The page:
Robert Goldston's "The Great Depression" summarizes the politics of [the] era from Hoover to Willkie in the terms Roosevelt liberals used to describe them at the time. Milton Meltzer's "Brother, Can You Spare a Dime?"… aspires to tell "what happened to auto workers and wheat farmers, to sales clerks and secretaries, to teachers and doctors, to miners and sharecroppers, to old folks and children, to white and black" between the Crash and the inauguration of Roosevelt. Both draw on the emerging photo-journalism of the day for illustration, but Meltzer relies heavily on eye-witness accounts of the time, while Goldston describes and interprets trends as if he were writing a newspaper feature story….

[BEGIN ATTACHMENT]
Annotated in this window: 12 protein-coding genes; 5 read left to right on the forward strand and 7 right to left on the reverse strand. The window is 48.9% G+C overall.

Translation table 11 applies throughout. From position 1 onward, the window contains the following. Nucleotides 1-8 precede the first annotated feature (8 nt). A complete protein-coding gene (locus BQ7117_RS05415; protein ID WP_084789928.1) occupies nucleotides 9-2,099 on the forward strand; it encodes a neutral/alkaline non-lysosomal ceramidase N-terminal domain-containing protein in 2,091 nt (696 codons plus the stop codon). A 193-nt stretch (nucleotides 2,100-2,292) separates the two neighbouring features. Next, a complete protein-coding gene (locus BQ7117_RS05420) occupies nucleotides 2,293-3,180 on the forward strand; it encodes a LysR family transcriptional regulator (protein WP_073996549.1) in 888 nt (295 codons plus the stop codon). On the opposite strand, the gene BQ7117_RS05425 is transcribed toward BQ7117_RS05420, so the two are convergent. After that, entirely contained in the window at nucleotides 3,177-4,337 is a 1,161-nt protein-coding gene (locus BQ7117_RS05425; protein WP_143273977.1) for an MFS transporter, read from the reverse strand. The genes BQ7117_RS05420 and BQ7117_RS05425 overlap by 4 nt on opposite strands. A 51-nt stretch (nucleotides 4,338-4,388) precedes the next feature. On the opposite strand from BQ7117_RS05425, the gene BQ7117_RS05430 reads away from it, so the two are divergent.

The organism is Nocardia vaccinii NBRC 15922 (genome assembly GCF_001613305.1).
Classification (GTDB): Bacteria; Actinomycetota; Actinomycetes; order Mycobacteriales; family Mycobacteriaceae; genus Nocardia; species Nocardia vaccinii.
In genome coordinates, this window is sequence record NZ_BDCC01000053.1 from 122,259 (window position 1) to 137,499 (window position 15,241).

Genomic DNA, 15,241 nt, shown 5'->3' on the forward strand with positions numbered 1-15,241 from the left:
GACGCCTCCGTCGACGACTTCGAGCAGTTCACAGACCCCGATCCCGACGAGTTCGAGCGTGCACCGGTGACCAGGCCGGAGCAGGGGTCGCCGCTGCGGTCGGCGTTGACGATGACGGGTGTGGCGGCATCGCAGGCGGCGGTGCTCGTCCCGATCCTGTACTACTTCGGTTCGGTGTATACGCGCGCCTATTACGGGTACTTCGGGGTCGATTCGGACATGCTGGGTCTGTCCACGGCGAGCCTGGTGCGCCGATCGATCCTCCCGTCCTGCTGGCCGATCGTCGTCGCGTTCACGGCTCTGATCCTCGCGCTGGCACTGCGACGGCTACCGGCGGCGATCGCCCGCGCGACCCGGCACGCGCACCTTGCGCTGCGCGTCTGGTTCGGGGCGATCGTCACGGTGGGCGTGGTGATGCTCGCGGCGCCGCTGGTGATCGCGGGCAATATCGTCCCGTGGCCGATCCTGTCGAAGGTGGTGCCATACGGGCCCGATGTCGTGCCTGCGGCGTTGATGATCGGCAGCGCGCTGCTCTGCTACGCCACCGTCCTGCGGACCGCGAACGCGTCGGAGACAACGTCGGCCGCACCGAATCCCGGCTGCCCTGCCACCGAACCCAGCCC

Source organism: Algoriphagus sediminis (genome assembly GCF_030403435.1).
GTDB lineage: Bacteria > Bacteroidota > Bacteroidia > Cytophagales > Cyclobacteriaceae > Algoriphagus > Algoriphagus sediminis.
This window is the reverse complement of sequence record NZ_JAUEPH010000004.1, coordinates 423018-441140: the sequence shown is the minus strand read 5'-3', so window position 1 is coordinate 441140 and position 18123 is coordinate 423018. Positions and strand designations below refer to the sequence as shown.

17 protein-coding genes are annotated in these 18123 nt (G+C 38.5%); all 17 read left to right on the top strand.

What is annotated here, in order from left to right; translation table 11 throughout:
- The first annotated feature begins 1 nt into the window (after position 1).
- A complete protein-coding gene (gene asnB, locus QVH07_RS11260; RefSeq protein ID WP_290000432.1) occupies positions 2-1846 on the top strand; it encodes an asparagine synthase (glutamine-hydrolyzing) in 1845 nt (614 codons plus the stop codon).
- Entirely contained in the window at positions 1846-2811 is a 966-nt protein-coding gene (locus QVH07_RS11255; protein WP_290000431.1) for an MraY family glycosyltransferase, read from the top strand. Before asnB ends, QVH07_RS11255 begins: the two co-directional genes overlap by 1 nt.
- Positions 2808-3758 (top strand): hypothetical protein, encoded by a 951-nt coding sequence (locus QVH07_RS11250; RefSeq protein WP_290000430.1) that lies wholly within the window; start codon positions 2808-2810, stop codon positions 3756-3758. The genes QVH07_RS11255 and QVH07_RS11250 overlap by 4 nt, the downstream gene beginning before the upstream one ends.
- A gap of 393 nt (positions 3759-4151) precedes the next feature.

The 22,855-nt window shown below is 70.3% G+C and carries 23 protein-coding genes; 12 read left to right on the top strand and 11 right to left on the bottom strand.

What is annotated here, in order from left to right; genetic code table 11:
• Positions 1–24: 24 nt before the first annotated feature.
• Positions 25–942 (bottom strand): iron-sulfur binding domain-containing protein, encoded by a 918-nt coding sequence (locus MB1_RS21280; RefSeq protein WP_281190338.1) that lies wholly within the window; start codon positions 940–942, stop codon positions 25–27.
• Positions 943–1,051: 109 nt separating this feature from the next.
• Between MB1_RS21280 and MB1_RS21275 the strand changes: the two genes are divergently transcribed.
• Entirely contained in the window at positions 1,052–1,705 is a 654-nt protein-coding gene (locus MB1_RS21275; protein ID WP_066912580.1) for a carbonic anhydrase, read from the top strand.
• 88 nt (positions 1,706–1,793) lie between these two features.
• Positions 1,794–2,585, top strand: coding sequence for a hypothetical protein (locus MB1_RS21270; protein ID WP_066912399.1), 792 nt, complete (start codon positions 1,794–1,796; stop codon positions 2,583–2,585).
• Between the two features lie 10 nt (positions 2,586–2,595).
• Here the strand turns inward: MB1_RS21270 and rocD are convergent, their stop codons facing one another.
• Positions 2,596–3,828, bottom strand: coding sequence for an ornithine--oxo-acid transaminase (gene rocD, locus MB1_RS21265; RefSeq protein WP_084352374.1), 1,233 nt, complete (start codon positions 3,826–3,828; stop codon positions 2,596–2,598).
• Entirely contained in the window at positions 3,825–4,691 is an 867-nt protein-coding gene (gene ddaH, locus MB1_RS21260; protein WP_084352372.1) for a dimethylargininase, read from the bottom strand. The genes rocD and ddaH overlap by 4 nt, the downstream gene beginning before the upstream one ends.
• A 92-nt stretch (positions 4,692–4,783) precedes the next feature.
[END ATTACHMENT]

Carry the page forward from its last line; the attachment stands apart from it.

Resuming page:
[The] Meltzer book is much better reading, and why shouldn't it be? Not only does it quote liberally from such masters as John Dos Passos, Edmund Wilson, Louis Adamic, Erskine Caldwell, John Steinbeck, but from scores of reporters and witnesses whose conviction made them momentarily eloquent. The selection is expert and wide-ranging. The most suspicious teen-ager cannot but recognize that (whatever has happened to these people since) they were speaking from the heart. Explanations are brief, clear, and free of journalistic jargon.
Caroline Bird, in her review of "Brother, Can You Spare a Dime?" in The New York Times Book Review (© 1969 by The New York Times Company; reprinted by permission), March 23, 1969, p. 26.